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Ecotoxicological information

Short-term toxicity to aquatic invertebrates

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Description of key information

The registered substance is an Alkyl phosphate and stearyl amine salts (EC = 952-252-4) are mainly composed by primary alkylamines (CAS 90640-32-7, UVCB) and phosphoric acid, octadecyl ester (CAS 39471-52-8, Multi-Constituent). Both elements present a long hydrogenated (saturated) carbon chain combinaison mono/diester phosphate with primary amine (16 to 18 carbon atoms). 


Regarding the other part of the salt, the Phosphoric acid, octadecyl ester (CAS 39471-52-8) the multiconstituent didn't show any acute effects on daphnia according a TG OECD 202 and GLP. The EL50 is stated greater than 100 mg/L (WAF).


The key value for this endpoint was obtained with Amines, coco alkyl and corresponds to an EC50-48h of 0.32 mg/L for daphnia. Therefore, it is relevant to use the available ecotoxicity data of the primary alkl amine by a read-across approach for the salt.


The key value is then converted to the corresponding value of the salt, resulting to an LC50 of about 1.11 mg/L (MW of Amines, coco alkyl = 194-204 g/mol, MW of the registered substance = 710,7 g/mol (256 g/mol Primary alkylamine salt + 454,7 g/mol Phosphoric acid, octadecyl ester).

Key value for chemical safety assessment

Fresh water invertebrates

Fresh water invertebrates
Effect concentration:
1.1 mg/L

Additional information

Data available for primary alkyl amines:


Regarding the acute toxicity data towards Daphnia magna, a dependence on the chain length of primary fatty amines cannot be stated.


A study was conducted with oleylamine (Akzo Nobel, 1995a) according to the OECD Guideline 202 (1984) in the presence or absence of humic acid. Daphnia were exposed to five test concentrations in the nominal concentration range between 0.006 and 0.09 mg/l in a static system for 48 h at a temperature of 19.1-19.7°C and a pH of 8.0-8.2.For the preparation of the stock dispersions (0.1 g/l) ultrasonic treatment was used and during each dosing step the stock solutions were stirred. At the start of the tests, all test solutions were clear and homogeneous. Again, during all tests the test substance content (measured at 0 hand 48 h via HPLC) decreased strongly showing a wide spread of the recovery rates(test without humic acid: recovery 48-118%, mean value 81%; test with 10 mg/l humic acid: recovery 23-98%, mean value 56%; test with 20 mg/l humic acid: recovery 0-23%, mean value 7.4%). Due to this, no calculations based on measured concentrations were performed.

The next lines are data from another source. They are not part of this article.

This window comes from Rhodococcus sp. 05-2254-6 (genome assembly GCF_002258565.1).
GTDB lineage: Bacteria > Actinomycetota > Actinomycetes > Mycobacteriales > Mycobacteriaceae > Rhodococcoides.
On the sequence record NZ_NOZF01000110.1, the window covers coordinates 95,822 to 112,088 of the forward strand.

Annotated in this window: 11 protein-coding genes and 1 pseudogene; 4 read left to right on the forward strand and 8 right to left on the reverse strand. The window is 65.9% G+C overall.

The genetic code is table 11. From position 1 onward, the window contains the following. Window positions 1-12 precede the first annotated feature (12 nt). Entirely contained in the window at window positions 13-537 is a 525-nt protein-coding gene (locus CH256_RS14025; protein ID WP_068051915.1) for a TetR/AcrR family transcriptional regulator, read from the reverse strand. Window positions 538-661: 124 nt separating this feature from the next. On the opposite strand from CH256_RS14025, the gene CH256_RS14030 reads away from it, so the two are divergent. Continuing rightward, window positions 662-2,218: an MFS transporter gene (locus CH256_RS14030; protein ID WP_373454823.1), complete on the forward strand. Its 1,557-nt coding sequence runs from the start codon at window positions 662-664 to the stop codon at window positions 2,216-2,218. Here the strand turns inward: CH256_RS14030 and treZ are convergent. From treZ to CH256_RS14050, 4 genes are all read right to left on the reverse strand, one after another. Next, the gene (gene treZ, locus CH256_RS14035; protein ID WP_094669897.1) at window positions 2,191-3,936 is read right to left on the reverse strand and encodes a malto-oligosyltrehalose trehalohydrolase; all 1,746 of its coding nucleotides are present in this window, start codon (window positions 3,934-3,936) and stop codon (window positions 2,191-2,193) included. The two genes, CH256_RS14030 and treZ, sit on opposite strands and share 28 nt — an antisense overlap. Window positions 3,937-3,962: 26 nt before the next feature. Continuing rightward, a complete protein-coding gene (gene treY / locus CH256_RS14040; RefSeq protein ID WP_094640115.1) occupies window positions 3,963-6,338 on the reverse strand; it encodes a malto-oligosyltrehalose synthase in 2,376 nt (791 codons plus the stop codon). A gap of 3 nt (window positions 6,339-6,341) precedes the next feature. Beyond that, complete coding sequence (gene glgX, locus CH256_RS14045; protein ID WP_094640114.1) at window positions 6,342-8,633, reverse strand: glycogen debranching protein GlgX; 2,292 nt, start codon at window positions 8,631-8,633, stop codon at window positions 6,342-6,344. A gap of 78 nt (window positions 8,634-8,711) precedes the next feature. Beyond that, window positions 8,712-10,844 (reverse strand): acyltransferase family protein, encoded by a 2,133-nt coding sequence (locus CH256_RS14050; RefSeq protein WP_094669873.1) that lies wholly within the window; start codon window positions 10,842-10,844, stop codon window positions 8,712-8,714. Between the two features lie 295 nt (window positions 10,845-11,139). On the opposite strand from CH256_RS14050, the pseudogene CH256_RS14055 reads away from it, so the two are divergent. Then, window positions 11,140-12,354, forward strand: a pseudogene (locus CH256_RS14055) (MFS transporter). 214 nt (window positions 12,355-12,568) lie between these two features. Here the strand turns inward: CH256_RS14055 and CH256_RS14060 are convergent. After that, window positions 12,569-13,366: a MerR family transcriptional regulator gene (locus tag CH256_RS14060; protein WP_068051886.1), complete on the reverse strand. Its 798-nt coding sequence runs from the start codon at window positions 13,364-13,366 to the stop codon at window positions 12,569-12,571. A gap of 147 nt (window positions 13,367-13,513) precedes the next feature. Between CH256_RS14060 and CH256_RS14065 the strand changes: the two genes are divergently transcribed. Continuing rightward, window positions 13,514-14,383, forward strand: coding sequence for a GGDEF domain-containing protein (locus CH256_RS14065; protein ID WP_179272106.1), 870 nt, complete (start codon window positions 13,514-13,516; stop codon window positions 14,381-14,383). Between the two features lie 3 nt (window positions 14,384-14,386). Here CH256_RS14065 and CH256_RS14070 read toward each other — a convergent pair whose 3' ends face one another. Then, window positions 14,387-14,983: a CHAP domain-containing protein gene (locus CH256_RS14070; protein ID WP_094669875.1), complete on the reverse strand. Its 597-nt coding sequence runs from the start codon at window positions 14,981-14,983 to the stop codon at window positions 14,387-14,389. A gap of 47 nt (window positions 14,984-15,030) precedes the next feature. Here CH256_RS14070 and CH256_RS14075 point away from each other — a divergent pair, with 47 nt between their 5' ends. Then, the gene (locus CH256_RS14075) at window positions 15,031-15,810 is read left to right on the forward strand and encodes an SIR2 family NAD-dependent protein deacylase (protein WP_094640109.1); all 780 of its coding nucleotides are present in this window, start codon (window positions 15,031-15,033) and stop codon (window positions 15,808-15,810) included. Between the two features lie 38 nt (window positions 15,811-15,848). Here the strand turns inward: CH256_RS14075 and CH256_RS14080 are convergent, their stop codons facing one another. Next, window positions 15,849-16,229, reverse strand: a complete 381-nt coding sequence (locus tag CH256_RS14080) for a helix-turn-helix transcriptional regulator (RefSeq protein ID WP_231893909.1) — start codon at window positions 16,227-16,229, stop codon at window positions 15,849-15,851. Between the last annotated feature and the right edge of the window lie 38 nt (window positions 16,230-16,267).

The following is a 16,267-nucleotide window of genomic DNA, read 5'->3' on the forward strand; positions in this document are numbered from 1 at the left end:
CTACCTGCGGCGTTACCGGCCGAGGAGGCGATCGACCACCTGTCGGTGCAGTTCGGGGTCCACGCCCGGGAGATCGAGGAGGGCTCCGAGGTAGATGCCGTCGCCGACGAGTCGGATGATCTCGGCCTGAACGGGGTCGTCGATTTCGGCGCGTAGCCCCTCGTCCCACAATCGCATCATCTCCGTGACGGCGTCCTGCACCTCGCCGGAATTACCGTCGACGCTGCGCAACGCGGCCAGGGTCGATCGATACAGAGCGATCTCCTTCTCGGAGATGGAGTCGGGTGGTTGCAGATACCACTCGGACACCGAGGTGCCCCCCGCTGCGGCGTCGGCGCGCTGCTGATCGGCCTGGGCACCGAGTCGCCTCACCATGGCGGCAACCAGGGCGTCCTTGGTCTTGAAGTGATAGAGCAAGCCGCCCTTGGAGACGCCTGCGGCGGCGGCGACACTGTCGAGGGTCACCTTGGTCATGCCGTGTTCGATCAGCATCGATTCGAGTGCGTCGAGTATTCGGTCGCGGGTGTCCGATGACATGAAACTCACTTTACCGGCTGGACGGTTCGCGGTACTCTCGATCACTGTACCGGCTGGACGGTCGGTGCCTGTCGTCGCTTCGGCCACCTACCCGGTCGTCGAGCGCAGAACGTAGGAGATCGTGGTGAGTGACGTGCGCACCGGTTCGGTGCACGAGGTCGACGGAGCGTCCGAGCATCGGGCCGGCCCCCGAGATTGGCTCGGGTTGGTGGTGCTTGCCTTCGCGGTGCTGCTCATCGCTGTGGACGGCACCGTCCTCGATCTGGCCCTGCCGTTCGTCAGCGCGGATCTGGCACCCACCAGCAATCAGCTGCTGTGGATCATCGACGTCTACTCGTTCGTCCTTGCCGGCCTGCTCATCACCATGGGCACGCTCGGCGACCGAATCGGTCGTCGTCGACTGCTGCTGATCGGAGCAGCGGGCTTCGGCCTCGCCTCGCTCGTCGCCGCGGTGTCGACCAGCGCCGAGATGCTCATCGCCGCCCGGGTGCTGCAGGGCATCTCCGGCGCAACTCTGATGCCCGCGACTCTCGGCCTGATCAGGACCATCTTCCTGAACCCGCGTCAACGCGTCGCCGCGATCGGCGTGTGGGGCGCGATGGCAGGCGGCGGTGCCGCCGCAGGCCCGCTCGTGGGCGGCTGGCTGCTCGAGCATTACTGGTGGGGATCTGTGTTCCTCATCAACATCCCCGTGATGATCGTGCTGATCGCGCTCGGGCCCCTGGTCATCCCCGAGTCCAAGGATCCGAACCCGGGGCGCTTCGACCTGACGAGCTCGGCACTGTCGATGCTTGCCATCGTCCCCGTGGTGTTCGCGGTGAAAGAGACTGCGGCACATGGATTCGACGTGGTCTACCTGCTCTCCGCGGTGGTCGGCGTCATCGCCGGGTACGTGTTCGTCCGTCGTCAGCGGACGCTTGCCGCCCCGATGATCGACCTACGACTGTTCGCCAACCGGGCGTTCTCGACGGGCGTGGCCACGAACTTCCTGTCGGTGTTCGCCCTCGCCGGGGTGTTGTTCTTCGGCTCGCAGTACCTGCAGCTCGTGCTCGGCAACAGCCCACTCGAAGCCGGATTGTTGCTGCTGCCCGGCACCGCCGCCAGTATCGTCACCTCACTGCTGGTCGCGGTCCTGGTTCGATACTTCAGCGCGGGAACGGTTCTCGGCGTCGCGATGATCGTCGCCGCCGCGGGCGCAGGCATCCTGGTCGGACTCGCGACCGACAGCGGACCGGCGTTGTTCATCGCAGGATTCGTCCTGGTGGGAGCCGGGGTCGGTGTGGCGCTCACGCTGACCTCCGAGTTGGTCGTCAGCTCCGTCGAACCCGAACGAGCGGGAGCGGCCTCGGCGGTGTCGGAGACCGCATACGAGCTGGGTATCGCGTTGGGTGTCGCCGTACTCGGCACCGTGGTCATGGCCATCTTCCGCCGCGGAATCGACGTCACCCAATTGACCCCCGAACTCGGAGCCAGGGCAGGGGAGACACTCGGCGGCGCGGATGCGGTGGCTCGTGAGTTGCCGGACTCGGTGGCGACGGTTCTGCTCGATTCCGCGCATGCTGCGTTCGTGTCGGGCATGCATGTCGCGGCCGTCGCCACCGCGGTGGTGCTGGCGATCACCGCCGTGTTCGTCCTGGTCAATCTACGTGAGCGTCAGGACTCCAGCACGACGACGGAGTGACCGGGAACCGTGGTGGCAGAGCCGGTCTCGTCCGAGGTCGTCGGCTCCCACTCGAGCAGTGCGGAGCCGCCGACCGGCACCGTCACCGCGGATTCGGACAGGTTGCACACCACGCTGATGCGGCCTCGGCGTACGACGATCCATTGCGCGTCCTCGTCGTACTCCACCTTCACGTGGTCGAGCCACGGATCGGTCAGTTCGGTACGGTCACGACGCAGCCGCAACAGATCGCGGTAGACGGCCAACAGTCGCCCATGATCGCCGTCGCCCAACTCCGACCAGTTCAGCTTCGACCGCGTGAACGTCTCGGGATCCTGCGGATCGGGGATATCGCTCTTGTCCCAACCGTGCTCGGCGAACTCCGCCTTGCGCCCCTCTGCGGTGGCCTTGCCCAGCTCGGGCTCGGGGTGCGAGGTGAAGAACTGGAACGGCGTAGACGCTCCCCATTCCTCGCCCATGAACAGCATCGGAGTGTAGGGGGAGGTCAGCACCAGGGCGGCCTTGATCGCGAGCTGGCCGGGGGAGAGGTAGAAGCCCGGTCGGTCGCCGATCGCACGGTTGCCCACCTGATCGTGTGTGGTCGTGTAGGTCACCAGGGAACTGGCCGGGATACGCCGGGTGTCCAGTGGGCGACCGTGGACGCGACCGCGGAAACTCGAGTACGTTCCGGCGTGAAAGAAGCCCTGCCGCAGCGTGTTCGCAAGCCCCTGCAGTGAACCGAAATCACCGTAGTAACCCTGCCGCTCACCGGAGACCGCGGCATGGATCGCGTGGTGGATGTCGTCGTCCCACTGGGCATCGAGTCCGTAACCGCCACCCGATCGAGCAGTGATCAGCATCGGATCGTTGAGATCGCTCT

Based on nominal concentrations the 48h-EC50 values were calculated as 0.011 mg/l (without humic acid), 0.43 mg/l (10 mg/l humic acid) and 0.56 mg/l (20 mg/l humic acid). Compared to the test results without humic acid, the addition of 10 mg/l humic acid resulted in an approximate 40-fold higher EC50.


Additionally, studies using different species of invertebrates describing effects of pH, temperature and stage of insect development are reported for different primary fatty amines. An enhancement of toxicity of octylamine and decylamine on larval mortality of Elminius modestus at higher pH and lower temperature is described by Christie & Crisp (1966). Larvae of Culex pipiens quinquefasciatus are more sensitive to primary fatty amines than pupae (Mulla 1967 a, b) and Aedes aegypti (Cline 1972). Larvae and pupae of Anopheles sp. and Aedes sp. are of similar sensivity to oleylamine and coco alkyl amines (Mulla 1970).


Additional acute daphnia tests in natural river water (River Boehme) with a DOC of 6.3 mg/l and suspended matter of 16.7 mg/L (Noack, 2006a & b) were carried out. In river water the Primary alkyl amines which are cationic surfactants at pH relevant in the environment, are either dissolved in water or sorbed to dissolved and particulate matter. No sorption to glass ware occurs under these conditions which were confirmed by measurements. This ensures reliable as well as reproducible results. Ecotoxicity is mitigated due to sorption but this kind of tests at least ensures that all added test substance is present in the test system and available for the exposure of the organism in dissolved or sorbed form. Mitigation can be taken into account by a factor of 10 applied to the ecotoxicity result. For risk assessment purposes these ecotoxicity results can be compared with the total or bulk concentration in surface water. The key value for this endpoint was obtained with Amines, coco alkyl and corresponds to an EC50-48h of 0.32 mg/L for daphnia.